Commentators are pointing to a range of indicators supporting substantial gold exposure at this stage in the cycle.
Ned Naylor-Leyland, manager of the Merian Gold & Silver Fund at Merian Global Investors said while both gold and silver continue to trade mostly on real yield dynamics, some investors reacted to the escalating tension by buying these traditional safe-haven instruments.
“If the situation should worsen, and that leads to an acceptance of further loose monetary and fiscal policy in the US, we would expect a falling US dollar real yield environment, giving renewed, and sustainable, impetus to monetary metals prices.
“The rising US$ gold price is therefore more a reflection of the possibility of lower real yields than a rising ‘war risk’. The bond market perceives a greater risk of rising core inflation and of increased central bank balance sheet expansion due to this worrying situation and that is the primary driver of monetary metals prices.”
He added that institutional investors appear to be, once again, considering an allocation to gold as the highs of Q3 2019 are breached.
“Institutional allocations are at their lowest, relative to historic levels which means that we are potentially on the cusp of an ongoing flood of liquidity from the global long-only alternatives bucket towards monetary insurance vehicles.
“Gold, of course, is already the “zero-risk” instrument of choice for central banks, the super-rich and the Asian public. We believe that 2020 could be the year that the wider investment world returns to monetary ground zero in a major way.”
Expansion of central bank balance sheets
In his market outlook for Q1, Glenn Coxon, managing director of boutique Geneva-based investment house Harver Capital, points to the continued expansion in central bank balance sheets as a de-facto devaluation of fiat currencies versus the finite availability of gold.
“In addition, real yields (the expected yield from Government bonds in excess of inflation) remain very low at a time when inflation expectations are rising, and a weakening Dollar is also beneficial.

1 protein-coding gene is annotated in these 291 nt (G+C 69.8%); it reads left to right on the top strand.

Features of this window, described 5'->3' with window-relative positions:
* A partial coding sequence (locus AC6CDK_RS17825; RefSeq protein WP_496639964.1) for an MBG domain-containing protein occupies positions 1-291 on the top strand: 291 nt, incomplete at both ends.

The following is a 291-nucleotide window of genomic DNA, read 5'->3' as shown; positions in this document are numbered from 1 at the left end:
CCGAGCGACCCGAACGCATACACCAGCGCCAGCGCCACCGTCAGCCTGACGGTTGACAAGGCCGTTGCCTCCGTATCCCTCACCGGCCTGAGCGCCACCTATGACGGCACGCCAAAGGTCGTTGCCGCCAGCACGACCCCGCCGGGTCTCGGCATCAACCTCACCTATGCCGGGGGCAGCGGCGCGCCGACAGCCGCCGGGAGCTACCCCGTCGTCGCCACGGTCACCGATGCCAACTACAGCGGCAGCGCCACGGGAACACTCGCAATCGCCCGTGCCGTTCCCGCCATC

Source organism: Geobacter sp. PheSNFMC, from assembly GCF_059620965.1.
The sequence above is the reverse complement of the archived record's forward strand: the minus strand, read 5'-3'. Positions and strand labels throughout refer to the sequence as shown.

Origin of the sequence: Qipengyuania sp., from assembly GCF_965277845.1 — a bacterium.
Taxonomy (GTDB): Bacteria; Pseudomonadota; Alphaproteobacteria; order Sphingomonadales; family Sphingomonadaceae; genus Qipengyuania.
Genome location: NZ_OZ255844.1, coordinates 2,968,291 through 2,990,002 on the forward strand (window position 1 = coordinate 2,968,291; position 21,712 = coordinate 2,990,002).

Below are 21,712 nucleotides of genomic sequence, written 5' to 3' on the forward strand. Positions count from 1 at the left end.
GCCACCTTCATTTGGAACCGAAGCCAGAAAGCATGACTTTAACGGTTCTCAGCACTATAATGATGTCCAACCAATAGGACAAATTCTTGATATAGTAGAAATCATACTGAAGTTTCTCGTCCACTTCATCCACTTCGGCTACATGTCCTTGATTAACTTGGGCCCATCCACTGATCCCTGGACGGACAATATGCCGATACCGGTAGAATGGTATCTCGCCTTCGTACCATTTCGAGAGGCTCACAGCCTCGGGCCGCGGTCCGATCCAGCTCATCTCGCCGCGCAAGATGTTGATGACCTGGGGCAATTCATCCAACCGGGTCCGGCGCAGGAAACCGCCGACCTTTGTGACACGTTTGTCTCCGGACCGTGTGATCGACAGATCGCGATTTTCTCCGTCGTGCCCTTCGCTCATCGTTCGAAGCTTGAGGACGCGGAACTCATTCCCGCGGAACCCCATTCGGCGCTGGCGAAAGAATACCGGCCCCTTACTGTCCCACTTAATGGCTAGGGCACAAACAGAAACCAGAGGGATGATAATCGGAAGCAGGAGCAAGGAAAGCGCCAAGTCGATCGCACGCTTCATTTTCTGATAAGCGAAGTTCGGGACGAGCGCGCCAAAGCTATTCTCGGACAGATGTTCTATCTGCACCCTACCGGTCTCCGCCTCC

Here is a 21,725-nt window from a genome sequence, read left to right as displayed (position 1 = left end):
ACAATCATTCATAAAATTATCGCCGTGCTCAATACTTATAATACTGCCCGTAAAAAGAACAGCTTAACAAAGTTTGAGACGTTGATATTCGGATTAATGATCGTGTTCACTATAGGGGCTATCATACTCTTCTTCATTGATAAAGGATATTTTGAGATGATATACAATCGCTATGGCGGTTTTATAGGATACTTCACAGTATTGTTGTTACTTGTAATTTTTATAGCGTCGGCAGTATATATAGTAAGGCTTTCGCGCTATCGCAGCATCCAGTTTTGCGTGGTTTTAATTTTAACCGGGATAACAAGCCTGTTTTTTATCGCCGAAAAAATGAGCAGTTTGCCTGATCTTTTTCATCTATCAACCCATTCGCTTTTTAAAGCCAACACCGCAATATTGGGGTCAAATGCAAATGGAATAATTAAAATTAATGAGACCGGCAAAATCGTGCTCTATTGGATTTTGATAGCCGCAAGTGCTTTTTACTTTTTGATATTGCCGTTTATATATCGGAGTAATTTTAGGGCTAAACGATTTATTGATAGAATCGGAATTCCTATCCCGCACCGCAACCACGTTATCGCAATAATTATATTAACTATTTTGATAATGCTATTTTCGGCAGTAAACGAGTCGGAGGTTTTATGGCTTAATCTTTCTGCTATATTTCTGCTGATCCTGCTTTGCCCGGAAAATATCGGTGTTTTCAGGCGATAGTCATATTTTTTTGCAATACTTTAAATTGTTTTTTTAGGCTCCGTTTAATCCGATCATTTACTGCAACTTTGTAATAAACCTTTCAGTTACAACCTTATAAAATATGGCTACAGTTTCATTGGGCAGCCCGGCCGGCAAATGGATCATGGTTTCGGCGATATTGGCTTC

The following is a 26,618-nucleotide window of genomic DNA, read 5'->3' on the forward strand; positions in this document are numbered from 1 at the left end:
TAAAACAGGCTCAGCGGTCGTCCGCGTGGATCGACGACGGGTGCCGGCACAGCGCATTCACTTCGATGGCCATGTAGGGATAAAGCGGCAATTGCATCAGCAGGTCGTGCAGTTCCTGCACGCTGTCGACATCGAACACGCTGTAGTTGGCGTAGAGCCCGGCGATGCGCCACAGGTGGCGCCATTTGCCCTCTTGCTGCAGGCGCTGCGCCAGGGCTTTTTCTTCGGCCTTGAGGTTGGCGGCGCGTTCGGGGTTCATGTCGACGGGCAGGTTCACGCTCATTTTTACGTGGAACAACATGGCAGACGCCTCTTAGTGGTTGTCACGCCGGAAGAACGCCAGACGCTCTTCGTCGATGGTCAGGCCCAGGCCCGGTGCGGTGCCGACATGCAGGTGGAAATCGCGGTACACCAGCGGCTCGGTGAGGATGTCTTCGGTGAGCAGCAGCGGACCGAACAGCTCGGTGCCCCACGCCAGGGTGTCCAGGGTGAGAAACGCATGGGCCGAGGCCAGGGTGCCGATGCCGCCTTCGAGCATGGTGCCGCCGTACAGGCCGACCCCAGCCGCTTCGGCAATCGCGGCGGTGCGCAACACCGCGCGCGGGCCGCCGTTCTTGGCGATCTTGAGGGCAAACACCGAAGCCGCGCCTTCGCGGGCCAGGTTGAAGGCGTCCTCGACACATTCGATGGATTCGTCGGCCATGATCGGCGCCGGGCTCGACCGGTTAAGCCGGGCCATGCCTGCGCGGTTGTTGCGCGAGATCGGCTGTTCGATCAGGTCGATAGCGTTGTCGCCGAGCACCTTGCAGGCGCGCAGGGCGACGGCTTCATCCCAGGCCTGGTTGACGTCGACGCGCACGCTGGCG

“Added to which the recent outperformance of emerging market equities is indicative of rising gold demand”, he said.
Royal Mint sees 572% sales uplift
While over at London’s Royal Mint, its chief commercial officer Nicola Howell said: “In reaction to the rising tensions between the US and Iran following last Friday’s airstrikes, gold has hit a six-and-a-half year high in US dollars as investors rush to buy into the safe haven asset.
“This trend correlates with our own data here at The Royal Mint, as our Bullion division experienced a 572% increase in sales revenue and a 416% increase in average order value over the weekend compared to the weekend before.”
Important to keep perspective
However Nicholas Hyatt, equity analyst at Hargreaves Lansdown said: “Anything that’s bad for global trade is bad for markets as a whole, but it’s important to put current events in perspective.
“While increased tension can negatively affect global trade, the US and Iran aren’t significant trading partners. If this remains a small, regional spat – the latest in a series of flashpoints in the region – the impact on investors will be minimal.
“The movement in gold is probably a sign that investors are worried that tensions may rise further, and that sentiment is an issue to consider.
“On a stock specific level there are some obvious winners – notably oil and gas producers with no exposure to the Gulf such as the US frackers – and obvious losers – those oil and gas groups with significant gulf assets, most notably Aramco.”